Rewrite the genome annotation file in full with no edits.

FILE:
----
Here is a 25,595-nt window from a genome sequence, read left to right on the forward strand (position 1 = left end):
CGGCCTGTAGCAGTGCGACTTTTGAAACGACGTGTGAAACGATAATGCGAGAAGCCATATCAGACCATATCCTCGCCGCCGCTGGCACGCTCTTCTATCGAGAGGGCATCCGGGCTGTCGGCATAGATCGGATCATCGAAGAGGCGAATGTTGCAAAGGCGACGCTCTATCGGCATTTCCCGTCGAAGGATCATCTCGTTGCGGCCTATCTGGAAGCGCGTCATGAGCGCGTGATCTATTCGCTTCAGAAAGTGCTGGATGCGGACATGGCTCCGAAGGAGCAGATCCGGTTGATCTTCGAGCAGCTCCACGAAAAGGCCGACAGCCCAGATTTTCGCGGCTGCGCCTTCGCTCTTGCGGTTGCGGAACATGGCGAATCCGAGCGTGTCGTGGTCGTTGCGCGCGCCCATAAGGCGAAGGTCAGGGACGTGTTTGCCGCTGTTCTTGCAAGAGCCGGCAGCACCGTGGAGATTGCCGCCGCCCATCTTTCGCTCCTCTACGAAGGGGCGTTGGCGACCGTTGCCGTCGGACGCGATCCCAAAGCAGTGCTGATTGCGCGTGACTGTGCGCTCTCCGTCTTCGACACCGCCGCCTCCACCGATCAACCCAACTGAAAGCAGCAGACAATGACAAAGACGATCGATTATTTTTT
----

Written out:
Here is a 25,595-nt window from a genome sequence, read left to right on the forward strand (position 1 = left end):
CGGCCTGTAGCAGTGCGACTTTTGAAACGACGTGTGAAACGATAATGCGAGAAGCCATATCAGACCATATCCTCGCCGCCGCTGGCACGCTCTTCTATCGAGAGGGCATCCGGGCTGTCGGCATAGATCGGATCATCGAAGAGGCGAATGTTGCAAAGGCGACGCTCTATCGGCATTTCCCGTCGAAGGATCATCTCGTTGCGGCCTATCTGGAAGCGCGTCATGAGCGCGTGATCTATTCGCTTCAGAAAGTGCTGGATGCGGACATGGCTCCGAAGGAGCAGATCCGGTTGATCTTCGAGCAGCTCCACGAAAAGGCCGACAGCCCAGATTTTCGCGGCTGCGCCTTCGCTCTTGCGGTTGCGGAACATGGCGAATCCGAGCGTGTCGTGGTCGTTGCGCGCGCCCATAAGGCGAAGGTCAGGGACGTGTTTGCCGCTGTTCTTGCAAGAGCCGGCAGCACCGTGGAGATTGCCGCCGCCCATCTTTCGCTCCTCTACGAAGGGGCGTTGGCGACCGTTGCCGTCGGACGCGATCCCAAAGCAGTGCTGATTGCGCGTGACTGTGCGCTCTCCGTCTTCGACACCGCCGCCTCCACCGATCAACCCAACTGAAAGCAGCAGACAATGACAAAGACGATCGATTATTTTTT